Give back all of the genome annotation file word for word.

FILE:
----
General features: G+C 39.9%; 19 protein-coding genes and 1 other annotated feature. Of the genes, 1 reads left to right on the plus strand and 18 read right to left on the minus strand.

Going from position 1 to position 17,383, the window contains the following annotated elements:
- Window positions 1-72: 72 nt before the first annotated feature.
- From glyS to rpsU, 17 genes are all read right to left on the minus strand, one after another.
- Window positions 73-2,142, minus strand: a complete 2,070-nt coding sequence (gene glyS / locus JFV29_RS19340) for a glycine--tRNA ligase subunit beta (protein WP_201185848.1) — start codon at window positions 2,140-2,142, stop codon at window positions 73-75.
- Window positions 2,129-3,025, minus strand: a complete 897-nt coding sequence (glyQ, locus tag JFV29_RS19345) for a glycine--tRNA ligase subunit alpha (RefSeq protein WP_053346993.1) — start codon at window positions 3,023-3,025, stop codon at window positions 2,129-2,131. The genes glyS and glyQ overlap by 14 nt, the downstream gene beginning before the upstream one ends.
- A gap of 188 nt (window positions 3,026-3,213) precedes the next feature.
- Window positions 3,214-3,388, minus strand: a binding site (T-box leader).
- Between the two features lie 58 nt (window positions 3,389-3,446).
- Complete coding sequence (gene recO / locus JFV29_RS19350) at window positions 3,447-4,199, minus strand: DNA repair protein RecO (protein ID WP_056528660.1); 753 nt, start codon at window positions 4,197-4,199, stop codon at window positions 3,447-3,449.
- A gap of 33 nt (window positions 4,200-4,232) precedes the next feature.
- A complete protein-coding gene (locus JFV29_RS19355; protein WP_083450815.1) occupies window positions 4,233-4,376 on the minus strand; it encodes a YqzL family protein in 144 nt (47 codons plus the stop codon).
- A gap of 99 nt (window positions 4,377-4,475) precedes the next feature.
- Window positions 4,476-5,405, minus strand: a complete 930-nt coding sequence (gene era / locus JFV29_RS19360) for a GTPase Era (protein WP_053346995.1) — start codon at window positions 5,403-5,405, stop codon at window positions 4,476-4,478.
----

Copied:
General features: G+C 39.9%; 19 protein-coding genes and 1 other annotated feature. Of the genes, 1 reads left to right on the plus strand and 18 read right to left on the minus strand.

Going from position 1 to position 17,383, the window contains the following annotated elements:
- Window positions 1-72: 72 nt before the first annotated feature.
- From glyS to rpsU, 17 genes are all read right to left on the minus strand, one after another.
- Window positions 73-2,142, minus strand: a complete 2,070-nt coding sequence (gene glyS / locus JFV29_RS19340) for a glycine--tRNA ligase subunit beta (protein WP_201185848.1) — start codon at window positions 2,140-2,142, stop codon at window positions 73-75.
- Window positions 2,129-3,025, minus strand: a complete 897-nt coding sequence (glyQ, locus tag JFV29_RS19345) for a glycine--tRNA ligase subunit alpha (RefSeq protein WP_053346993.1) — start codon at window positions 3,023-3,025, stop codon at window positions 2,129-2,131. The genes glyS and glyQ overlap by 14 nt, the downstream gene beginning before the upstream one ends.
- A gap of 188 nt (window positions 3,026-3,213) precedes the next feature.
- Window positions 3,214-3,388, minus strand: a binding site (T-box leader).
- Between the two features lie 58 nt (window positions 3,389-3,446).
- Complete coding sequence (gene recO / locus JFV29_RS19350) at window positions 3,447-4,199, minus strand: DNA repair protein RecO (protein ID WP_056528660.1); 753 nt, start codon at window positions 4,197-4,199, stop codon at window positions 3,447-3,449.
- A gap of 33 nt (window positions 4,200-4,232) precedes the next feature.
- A complete protein-coding gene (locus JFV29_RS19355; protein WP_083450815.1) occupies window positions 4,233-4,376 on the minus strand; it encodes a YqzL family protein in 144 nt (47 codons plus the stop codon).
- A gap of 99 nt (window positions 4,377-4,475) precedes the next feature.
- Window positions 4,476-5,405, minus strand: a complete 930-nt coding sequence (gene era / locus JFV29_RS19360) for a GTPase Era (protein WP_053346995.1) — start codon at window positions 5,403-5,405, stop codon at window positions 4,476-4,478.